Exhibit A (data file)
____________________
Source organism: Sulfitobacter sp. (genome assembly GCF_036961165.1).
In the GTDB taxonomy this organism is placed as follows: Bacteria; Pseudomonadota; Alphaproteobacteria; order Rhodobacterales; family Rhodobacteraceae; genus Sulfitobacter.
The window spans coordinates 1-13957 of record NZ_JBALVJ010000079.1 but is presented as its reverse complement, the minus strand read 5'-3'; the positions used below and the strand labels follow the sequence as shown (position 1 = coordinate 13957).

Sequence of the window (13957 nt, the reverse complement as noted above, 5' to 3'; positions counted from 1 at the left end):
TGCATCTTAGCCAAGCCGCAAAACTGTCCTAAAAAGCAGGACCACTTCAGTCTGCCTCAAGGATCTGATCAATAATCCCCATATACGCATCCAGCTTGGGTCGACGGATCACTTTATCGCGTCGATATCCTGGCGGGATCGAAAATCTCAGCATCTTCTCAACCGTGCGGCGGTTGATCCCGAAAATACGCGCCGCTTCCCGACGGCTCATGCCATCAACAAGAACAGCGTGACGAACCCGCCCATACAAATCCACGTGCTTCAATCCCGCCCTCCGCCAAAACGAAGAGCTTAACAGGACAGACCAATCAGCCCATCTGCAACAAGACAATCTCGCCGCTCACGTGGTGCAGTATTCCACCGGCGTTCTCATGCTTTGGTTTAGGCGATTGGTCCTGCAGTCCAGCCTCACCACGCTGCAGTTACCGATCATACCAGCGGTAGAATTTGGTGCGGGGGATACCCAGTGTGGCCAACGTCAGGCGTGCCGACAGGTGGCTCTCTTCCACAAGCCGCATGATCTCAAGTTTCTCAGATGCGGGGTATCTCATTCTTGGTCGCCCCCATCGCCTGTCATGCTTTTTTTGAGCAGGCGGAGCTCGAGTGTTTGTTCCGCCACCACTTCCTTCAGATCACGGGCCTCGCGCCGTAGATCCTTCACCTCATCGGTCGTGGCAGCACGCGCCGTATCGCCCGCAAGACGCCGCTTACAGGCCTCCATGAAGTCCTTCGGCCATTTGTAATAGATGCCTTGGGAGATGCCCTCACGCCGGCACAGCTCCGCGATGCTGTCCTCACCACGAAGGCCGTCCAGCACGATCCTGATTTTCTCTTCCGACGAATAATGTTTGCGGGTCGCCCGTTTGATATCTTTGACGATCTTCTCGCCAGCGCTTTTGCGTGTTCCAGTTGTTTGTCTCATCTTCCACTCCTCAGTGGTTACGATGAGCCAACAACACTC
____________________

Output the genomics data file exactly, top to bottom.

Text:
Source organism: Sulfitobacter sp. (genome assembly GCF_036961165.1).
In the GTDB taxonomy this organism is placed as follows: Bacteria; Pseudomonadota; Alphaproteobacteria; order Rhodobacterales; family Rhodobacteraceae; genus Sulfitobacter.
The window spans coordinates 1-13957 of record NZ_JBALVJ010000079.1 but is presented as its reverse complement, the minus strand read 5'-3'; the positions used below and the strand labels follow the sequence as shown (position 1 = coordinate 13957).

Sequence of the window (13957 nt, the reverse complement as noted above, 5' to 3'; positions counted from 1 at the left end):
TGCATCTTAGCCAAGCCGCAAAACTGTCCTAAAAAGCAGGACCACTTCAGTCTGCCTCAAGGATCTGATCAATAATCCCCATATACGCATCCAGCTTGGGTCGACGGATCACTTTATCGCGTCGATATCCTGGCGGGATCGAAAATCTCAGCATCTTCTCAACCGTGCGGCGGTTGATCCCGAAAATACGCGCCGCTTCCCGACGGCTCATGCCATCAACAAGAACAGCGTGACGAACCCGCCCATACAAATCCACGTGCTTCAATCCCGCCCTCCGCCAAAACGAAGAGCTTAACAGGACAGACCAATCAGCCCATCTGCAACAAGACAATCTCGCCGCTCACGTGGTGCAGTATTCCACCGGCGTTCTCATGCTTTGGTTTAGGCGATTGGTCCTGCAGTCCAGCCTCACCACGCTGCAGTTACCGATCATACCAGCGGTAGAATTTGGTGCGGGGGATACCCAGTGTGGCCAACGTCAGGCGTGCCGACAGGTGGCTCTCTTCCACAAGCCGCATGATCTCAAGTTTCTCAGATGCGGGGTATCTCATTCTTGGTCGCCCCCATCGCCTGTCATGCTTTTTTTGAGCAGGCGGAGCTCGAGTGTTTGTTCCGCCACCACTTCCTTCAGATCACGGGCCTCGCGCCGTAGATCCTTCACCTCATCGGTCGTGGCAGCACGCGCCGTATCGCCCGCAAGACGCCGCTTACAGGCCTCCATGAAGTCCTTCGGCCATTTGTAATAGATGCCTTGGGAGATGCCCTCACGCCGGCACAGCTCCGCGATGCTGTCCTCACCACGAAGGCCGTCCAGCACGATCCTGATTTTCTCTTCCGACGAATAATGTTTGCGGGTCGCCCGTTTGATATCTTTGACGATCTTCTCGCCAGCGCTTTTGCGTGTTCCAGTTGTTTGTCTCATCTTCCACTCCTCAGTGGTTACGATGAGCCAACAACACTC